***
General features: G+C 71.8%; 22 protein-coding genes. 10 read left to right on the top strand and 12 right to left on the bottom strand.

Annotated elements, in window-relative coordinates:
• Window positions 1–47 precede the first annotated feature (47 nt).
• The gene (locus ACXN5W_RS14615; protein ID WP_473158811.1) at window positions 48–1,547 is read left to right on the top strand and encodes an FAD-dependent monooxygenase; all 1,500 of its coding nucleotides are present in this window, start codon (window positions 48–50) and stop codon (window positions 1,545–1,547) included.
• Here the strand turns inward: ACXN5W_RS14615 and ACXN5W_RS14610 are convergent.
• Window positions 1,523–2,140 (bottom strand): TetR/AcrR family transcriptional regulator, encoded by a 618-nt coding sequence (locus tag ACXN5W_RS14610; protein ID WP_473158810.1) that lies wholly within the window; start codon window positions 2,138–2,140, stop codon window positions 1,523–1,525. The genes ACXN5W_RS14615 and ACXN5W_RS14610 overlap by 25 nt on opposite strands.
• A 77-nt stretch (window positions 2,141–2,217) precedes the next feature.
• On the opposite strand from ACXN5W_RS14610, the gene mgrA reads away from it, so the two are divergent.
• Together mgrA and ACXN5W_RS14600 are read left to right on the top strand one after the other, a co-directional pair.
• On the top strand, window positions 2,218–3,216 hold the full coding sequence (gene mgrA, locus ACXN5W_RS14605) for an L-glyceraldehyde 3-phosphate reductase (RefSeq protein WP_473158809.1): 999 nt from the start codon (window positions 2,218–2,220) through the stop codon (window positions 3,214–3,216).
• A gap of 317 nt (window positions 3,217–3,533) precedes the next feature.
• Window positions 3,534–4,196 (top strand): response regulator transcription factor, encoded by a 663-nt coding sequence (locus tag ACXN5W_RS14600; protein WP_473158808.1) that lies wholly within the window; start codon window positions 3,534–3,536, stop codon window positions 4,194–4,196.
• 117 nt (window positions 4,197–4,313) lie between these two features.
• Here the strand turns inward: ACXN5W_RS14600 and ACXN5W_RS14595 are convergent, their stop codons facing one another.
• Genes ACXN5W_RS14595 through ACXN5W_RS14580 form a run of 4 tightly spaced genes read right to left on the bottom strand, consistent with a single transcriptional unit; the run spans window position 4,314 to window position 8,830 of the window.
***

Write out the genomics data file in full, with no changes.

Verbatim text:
General features: G+C 71.8%; 22 protein-coding genes. 10 read left to right on the top strand and 12 right to left on the bottom strand.

Annotated elements, in window-relative coordinates:
• Window positions 1–47 precede the first annotated feature (47 nt).
• The gene (locus ACXN5W_RS14615; protein ID WP_473158811.1) at window positions 48–1,547 is read left to right on the top strand and encodes an FAD-dependent monooxygenase; all 1,500 of its coding nucleotides are present in this window, start codon (window positions 48–50) and stop codon (window positions 1,545–1,547) included.
• Here the strand turns inward: ACXN5W_RS14615 and ACXN5W_RS14610 are convergent.
• Window positions 1,523–2,140 (bottom strand): TetR/AcrR family transcriptional regulator, encoded by a 618-nt coding sequence (locus tag ACXN5W_RS14610; protein ID WP_473158810.1) that lies wholly within the window; start codon window positions 2,138–2,140, stop codon window positions 1,523–1,525. The genes ACXN5W_RS14615 and ACXN5W_RS14610 overlap by 25 nt on opposite strands.
• A 77-nt stretch (window positions 2,141–2,217) precedes the next feature.
• On the opposite strand from ACXN5W_RS14610, the gene mgrA reads away from it, so the two are divergent.
• Together mgrA and ACXN5W_RS14600 are read left to right on the top strand one after the other, a co-directional pair.
• On the top strand, window positions 2,218–3,216 hold the full coding sequence (gene mgrA, locus ACXN5W_RS14605) for an L-glyceraldehyde 3-phosphate reductase (RefSeq protein WP_473158809.1): 999 nt from the start codon (window positions 2,218–2,220) through the stop codon (window positions 3,214–3,216).
• A gap of 317 nt (window positions 3,217–3,533) precedes the next feature.
• Window positions 3,534–4,196 (top strand): response regulator transcription factor, encoded by a 663-nt coding sequence (locus tag ACXN5W_RS14600; protein WP_473158808.1) that lies wholly within the window; start codon window positions 3,534–3,536, stop codon window positions 4,194–4,196.
• 117 nt (window positions 4,197–4,313) lie between these two features.
• Here the strand turns inward: ACXN5W_RS14600 and ACXN5W_RS14595 are convergent, their stop codons facing one another.
• Genes ACXN5W_RS14595 through ACXN5W_RS14580 form a run of 4 tightly spaced genes read right to left on the bottom strand, consistent with a single transcriptional unit; the run spans window position 4,314 to window position 8,830 of the window.